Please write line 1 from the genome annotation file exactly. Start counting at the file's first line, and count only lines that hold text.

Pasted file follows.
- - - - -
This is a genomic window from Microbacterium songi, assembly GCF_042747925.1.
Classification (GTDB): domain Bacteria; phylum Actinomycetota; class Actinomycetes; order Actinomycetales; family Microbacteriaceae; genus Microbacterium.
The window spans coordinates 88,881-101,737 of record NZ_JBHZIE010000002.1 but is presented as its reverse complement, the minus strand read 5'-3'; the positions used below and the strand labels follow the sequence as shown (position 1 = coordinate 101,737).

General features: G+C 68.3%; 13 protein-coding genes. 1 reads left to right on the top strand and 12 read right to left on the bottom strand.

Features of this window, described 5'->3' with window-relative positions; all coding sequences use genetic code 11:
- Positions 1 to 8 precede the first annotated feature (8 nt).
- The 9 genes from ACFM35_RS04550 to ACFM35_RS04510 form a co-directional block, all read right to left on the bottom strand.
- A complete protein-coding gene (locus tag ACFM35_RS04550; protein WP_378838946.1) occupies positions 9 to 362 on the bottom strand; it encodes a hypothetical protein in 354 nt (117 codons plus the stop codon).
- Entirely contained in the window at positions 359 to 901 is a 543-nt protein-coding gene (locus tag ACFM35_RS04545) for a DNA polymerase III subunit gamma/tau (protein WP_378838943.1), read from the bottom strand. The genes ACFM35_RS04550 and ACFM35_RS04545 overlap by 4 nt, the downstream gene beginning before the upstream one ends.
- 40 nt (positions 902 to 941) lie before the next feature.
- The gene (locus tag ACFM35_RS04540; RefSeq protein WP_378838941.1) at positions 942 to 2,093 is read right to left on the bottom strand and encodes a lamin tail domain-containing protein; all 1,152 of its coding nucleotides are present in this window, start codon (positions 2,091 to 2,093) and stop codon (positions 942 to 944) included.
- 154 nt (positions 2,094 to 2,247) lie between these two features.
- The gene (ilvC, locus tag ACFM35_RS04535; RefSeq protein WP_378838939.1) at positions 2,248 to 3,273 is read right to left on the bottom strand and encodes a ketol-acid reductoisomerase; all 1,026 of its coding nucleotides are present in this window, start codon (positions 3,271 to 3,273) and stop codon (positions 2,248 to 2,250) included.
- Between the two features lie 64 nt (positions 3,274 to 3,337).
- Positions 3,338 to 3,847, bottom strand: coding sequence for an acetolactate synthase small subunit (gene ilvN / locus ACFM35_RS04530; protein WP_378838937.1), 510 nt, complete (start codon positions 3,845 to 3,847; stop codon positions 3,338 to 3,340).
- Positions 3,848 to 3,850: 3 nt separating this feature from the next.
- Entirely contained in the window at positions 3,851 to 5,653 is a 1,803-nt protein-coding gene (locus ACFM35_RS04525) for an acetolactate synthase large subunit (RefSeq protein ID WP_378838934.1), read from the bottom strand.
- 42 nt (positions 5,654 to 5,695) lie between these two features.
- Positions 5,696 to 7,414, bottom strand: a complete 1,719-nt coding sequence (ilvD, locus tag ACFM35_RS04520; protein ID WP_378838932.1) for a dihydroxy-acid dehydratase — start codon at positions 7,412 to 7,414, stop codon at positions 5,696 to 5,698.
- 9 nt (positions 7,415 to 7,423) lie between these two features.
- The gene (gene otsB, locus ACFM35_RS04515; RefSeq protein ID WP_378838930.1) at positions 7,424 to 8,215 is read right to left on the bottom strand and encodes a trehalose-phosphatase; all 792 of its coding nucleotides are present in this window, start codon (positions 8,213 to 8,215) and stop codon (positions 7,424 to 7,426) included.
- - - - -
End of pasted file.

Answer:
This is a genomic window from Microbacterium songi, assembly GCF_042747925.1.